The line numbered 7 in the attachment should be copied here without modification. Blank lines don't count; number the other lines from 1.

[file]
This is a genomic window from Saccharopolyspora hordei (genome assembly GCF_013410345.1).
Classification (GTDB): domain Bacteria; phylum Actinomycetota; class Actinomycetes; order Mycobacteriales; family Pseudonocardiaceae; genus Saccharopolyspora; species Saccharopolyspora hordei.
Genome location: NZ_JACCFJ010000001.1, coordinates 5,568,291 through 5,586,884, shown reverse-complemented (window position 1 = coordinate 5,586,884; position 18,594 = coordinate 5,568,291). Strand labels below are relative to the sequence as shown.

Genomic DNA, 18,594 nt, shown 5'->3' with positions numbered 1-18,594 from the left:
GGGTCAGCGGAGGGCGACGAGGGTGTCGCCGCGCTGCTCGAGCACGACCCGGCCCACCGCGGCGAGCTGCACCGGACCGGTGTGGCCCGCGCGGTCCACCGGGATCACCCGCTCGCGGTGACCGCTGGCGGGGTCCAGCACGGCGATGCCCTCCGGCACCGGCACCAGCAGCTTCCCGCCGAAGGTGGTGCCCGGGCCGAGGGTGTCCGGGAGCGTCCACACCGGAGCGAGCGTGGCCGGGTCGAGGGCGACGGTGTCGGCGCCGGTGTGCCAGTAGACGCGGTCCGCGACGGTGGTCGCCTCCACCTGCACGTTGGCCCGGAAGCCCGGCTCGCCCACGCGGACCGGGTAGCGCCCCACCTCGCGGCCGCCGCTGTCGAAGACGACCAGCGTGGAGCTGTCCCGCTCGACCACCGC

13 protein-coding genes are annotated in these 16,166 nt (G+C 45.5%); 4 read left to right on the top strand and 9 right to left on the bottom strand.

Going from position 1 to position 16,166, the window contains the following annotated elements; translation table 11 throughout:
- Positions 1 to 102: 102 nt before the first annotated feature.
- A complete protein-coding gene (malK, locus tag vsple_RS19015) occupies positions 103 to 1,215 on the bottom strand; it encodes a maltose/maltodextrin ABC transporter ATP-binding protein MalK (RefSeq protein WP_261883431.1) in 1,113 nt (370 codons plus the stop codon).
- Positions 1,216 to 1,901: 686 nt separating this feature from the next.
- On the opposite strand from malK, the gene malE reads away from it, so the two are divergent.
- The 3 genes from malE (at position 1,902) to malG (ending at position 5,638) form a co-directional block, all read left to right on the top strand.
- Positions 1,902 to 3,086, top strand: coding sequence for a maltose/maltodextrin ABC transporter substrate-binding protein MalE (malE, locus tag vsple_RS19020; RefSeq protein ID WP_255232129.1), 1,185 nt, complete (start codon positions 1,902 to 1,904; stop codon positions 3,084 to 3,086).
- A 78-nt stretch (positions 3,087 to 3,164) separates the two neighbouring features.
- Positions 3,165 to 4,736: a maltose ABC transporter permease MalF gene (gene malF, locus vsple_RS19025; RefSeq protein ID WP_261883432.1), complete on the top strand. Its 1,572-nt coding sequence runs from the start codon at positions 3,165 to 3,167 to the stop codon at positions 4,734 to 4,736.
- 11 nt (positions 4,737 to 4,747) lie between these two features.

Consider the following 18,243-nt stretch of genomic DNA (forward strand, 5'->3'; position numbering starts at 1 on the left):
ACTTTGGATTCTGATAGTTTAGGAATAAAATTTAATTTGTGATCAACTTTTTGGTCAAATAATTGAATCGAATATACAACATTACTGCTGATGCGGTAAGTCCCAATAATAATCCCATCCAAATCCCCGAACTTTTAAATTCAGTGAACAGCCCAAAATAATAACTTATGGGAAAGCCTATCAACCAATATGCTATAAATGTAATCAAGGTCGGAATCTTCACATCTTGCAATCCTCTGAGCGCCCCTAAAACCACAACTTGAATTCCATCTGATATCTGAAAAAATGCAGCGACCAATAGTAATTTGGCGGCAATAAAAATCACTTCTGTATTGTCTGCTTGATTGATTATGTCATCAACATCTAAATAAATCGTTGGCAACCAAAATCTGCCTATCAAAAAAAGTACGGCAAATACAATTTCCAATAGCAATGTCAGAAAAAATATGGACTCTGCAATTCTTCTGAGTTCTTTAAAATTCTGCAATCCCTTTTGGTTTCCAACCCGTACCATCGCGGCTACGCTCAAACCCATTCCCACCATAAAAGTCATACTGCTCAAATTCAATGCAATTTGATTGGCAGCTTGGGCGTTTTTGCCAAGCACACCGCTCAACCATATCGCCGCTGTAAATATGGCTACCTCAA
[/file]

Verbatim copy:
Going from position 1 to position 16,166, the window contains the following annotated elements; translation table 11 throughout: